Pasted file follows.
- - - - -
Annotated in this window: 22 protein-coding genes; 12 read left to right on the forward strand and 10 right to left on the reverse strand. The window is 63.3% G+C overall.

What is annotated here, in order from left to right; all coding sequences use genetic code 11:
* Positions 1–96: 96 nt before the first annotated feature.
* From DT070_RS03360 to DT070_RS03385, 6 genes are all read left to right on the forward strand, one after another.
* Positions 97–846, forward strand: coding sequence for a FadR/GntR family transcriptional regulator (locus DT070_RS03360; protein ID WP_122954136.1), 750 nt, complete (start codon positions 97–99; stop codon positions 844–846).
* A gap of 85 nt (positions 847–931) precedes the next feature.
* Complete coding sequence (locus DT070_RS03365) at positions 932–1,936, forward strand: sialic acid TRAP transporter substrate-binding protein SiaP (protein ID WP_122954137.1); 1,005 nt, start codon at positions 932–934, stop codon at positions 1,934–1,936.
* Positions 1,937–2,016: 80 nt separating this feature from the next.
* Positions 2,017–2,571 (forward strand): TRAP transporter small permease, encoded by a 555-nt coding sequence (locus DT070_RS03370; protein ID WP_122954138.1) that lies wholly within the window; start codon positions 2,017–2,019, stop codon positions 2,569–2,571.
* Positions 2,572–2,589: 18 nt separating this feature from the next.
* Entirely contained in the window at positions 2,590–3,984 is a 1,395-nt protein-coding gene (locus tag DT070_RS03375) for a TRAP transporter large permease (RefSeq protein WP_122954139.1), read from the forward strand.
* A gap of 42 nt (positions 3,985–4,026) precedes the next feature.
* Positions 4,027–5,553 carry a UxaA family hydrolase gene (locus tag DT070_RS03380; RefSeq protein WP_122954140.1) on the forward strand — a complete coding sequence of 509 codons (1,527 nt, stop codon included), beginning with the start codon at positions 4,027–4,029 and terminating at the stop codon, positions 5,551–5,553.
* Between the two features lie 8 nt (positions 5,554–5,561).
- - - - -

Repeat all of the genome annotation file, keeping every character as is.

Annotated in this window: 22 protein-coding genes; 12 read left to right on the forward strand and 10 right to left on the reverse strand. The window is 63.3% G+C overall.

What is annotated here, in order from left to right; all coding sequences use genetic code 11:
* Positions 1–96: 96 nt before the first annotated feature.
* From DT070_RS03360 to DT070_RS03385, 6 genes are all read left to right on the forward strand, one after another.
* Positions 97–846, forward strand: coding sequence for a FadR/GntR family transcriptional regulator (locus DT070_RS03360; protein ID WP_122954136.1), 750 nt, complete (start codon positions 97–99; stop codon positions 844–846).
* A gap of 85 nt (positions 847–931) precedes the next feature.
* Complete coding sequence (locus DT070_RS03365) at positions 932–1,936, forward strand: sialic acid TRAP transporter substrate-binding protein SiaP (protein ID WP_122954137.1); 1,005 nt, start codon at positions 932–934, stop codon at positions 1,934–1,936.
* Positions 1,937–2,016: 80 nt separating this feature from the next.
* Positions 2,017–2,571 (forward strand): TRAP transporter small permease, encoded by a 555-nt coding sequence (locus DT070_RS03370; protein ID WP_122954138.1) that lies wholly within the window; start codon positions 2,017–2,019, stop codon positions 2,569–2,571.
* Positions 2,572–2,589: 18 nt separating this feature from the next.
* Entirely contained in the window at positions 2,590–3,984 is a 1,395-nt protein-coding gene (locus tag DT070_RS03375) for a TRAP transporter large permease (RefSeq protein WP_122954139.1), read from the forward strand.
* A gap of 42 nt (positions 3,985–4,026) precedes the next feature.
* Positions 4,027–5,553 carry a UxaA family hydrolase gene (locus tag DT070_RS03380; RefSeq protein WP_122954140.1) on the forward strand — a complete coding sequence of 509 codons (1,527 nt, stop codon included), beginning with the start codon at positions 4,027–4,029 and terminating at the stop codon, positions 5,551–5,553.
* Between the two features lie 8 nt (positions 5,554–5,561).